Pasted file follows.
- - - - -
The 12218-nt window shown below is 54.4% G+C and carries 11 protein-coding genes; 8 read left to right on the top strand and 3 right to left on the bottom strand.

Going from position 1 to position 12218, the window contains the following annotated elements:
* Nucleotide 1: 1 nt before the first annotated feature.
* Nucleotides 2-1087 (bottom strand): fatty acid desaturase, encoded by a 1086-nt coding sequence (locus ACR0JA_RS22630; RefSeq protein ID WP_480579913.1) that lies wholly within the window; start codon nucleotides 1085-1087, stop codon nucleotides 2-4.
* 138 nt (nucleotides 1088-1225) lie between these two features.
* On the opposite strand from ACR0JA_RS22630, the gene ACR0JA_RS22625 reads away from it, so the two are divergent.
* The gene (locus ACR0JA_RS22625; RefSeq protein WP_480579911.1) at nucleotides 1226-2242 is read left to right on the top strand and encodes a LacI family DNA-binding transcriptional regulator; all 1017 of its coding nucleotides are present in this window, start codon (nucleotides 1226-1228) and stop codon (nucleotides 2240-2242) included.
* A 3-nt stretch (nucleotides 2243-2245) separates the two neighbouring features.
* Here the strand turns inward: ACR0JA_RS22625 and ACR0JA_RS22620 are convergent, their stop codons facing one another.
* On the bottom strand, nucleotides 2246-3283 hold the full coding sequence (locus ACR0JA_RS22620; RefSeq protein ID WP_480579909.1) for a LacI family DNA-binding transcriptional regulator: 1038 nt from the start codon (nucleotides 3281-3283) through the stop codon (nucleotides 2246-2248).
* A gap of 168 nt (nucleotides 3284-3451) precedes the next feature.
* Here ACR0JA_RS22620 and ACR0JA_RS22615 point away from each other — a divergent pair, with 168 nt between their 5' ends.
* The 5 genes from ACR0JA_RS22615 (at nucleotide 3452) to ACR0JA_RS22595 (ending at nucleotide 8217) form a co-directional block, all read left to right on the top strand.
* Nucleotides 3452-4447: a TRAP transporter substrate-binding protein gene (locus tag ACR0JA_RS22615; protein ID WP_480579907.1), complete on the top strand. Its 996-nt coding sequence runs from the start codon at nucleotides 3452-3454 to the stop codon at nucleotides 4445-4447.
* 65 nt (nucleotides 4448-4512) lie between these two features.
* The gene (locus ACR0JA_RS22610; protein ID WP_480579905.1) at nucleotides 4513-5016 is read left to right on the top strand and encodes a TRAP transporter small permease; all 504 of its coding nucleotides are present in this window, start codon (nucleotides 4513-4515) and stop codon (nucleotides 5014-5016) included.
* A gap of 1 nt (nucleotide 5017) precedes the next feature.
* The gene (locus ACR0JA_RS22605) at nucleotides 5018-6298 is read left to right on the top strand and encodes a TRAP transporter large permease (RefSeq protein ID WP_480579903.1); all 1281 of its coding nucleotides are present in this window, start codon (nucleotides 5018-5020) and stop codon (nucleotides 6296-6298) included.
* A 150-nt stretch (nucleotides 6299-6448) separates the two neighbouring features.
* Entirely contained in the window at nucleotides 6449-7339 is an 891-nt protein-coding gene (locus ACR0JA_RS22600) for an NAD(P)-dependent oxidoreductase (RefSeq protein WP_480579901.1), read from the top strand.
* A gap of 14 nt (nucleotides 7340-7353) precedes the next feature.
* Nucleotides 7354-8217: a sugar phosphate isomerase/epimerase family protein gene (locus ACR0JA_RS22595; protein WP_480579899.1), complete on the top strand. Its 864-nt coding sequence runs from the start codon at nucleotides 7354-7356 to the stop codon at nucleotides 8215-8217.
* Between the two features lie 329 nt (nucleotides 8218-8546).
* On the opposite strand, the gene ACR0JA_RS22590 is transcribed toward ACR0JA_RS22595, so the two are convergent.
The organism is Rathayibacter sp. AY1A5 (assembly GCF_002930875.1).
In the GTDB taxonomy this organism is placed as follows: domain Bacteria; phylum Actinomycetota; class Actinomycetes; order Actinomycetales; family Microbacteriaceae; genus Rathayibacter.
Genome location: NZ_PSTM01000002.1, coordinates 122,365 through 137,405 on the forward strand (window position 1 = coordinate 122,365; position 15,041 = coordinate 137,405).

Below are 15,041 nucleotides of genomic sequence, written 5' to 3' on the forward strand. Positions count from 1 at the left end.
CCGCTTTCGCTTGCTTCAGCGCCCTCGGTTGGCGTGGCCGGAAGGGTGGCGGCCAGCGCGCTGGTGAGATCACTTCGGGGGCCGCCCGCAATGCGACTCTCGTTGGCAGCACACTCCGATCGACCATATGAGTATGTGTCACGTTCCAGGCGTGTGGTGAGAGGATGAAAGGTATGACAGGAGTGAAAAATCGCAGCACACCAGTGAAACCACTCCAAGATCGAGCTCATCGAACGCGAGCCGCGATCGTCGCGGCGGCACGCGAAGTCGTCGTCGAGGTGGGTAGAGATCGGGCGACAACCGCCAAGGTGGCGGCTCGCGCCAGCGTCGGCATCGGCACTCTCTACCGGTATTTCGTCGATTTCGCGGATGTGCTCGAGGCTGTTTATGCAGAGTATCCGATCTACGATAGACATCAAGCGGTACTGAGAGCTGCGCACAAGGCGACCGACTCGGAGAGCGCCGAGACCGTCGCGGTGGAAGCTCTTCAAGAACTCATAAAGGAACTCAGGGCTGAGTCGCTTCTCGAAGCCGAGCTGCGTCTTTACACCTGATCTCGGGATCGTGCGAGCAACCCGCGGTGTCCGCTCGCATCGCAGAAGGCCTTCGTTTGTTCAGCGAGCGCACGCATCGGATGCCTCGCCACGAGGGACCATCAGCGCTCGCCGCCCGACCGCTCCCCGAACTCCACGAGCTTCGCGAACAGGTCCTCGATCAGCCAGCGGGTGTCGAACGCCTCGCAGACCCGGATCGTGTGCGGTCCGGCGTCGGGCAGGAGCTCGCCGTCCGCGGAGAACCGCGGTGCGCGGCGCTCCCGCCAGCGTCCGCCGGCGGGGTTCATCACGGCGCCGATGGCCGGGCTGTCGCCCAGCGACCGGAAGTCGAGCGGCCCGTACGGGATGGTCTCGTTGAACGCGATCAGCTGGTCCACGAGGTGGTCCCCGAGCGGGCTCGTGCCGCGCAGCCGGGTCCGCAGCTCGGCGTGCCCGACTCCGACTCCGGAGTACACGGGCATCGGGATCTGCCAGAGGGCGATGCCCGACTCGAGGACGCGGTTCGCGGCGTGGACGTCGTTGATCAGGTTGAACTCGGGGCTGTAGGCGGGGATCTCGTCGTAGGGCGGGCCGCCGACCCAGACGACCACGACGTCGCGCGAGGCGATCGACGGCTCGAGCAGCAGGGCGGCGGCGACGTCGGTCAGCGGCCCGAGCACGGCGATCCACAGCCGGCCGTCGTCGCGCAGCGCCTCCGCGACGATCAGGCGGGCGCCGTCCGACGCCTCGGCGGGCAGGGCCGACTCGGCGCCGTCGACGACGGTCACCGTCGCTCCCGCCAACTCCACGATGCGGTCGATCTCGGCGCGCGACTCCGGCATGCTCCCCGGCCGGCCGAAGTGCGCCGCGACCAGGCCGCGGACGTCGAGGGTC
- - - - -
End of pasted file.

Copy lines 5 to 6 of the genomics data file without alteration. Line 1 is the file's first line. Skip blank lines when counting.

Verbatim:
* 138 nt (nucleotides 1088-1225) lie between these two features.
* On the opposite strand from ACR0JA_RS22630, the gene ACR0JA_RS22625 reads away from it, so the two are divergent.